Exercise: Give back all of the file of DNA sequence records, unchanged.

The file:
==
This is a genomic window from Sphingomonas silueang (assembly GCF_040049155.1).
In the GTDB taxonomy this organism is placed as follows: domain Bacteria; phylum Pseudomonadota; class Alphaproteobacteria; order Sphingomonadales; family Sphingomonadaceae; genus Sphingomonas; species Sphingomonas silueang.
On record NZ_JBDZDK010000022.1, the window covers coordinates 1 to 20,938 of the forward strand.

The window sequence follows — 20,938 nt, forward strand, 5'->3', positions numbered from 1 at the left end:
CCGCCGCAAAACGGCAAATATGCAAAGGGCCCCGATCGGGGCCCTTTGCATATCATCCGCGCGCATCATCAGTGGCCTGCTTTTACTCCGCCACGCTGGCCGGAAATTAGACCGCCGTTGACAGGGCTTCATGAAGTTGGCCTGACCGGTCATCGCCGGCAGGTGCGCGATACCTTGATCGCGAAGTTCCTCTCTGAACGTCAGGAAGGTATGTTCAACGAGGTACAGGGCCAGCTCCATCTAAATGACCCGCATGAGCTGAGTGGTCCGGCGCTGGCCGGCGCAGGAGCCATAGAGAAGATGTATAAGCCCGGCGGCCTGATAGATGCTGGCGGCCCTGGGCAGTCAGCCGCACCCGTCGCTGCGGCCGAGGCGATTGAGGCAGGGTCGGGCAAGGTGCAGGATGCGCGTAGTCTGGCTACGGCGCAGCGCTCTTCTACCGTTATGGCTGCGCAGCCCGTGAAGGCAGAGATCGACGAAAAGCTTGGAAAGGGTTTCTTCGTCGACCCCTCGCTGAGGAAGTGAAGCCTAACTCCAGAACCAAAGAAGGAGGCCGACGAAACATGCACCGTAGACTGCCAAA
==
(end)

This is a genomic window from Sphingomonas silueang (assembly GCF_040049155.1).
In the GTDB taxonomy this organism is placed as follows: domain Bacteria; phylum Pseudomonadota; class Alphaproteobacteria; order Sphingomonadales; family Sphingomonadaceae; genus Sphingomonas; species Sphingomonas silueang.
On record NZ_JBDZDK010000022.1, the window covers coordinates 1 to 20,938 of the forward strand.

The window sequence follows — 20,938 nt, forward strand, 5'->3', positions numbered from 1 at the left end:
CCGCCGCAAAACGGCAAATATGCAAAGGGCCCCGATCGGGGCCCTTTGCATATCATCCGCGCGCATCATCAGTGGCCTGCTTTTACTCCGCCACGCTGGCCGGAAATTAGACCGCCGTTGACAGGGCTTCATGAAGTTGGCCTGACCGGTCATCGCCGGCAGGTGCGCGATACCTTGATCGCGAAGTTCCTCTCTGAACGTCAGGAAGGTATGTTCAACGAGGTACAGGGCCAGCTCCATCTAAATGACCCGCATGAGCTGAGTGGTCCGGCGCTGGCCGGCGCAGGAGCCATAGAGAAGATGTATAAGCCCGGCGGCCTGATAGATGCTGGCGGCCCTGGGCAGTCAGCCGCACCCGTCGCTGCGGCCGAGGCGATTGAGGCAGGGTCGGGCAAGGTGCAGGATGCGCGTAGTCTGGCTACGGCGCAGCGCTCTTCTACCGTTATGGCTGCGCAGCCCGTGAAGGCAGAGATCGACGAAAAGCTTGGAAAGGGTTTCTTCGTCGACCCCTCGCTGAGGAAGTGAAGCCTAACTCCAGAACCAAAGAAGGAGGCCGACGAAACATGCACCGTAGACTGCCAAA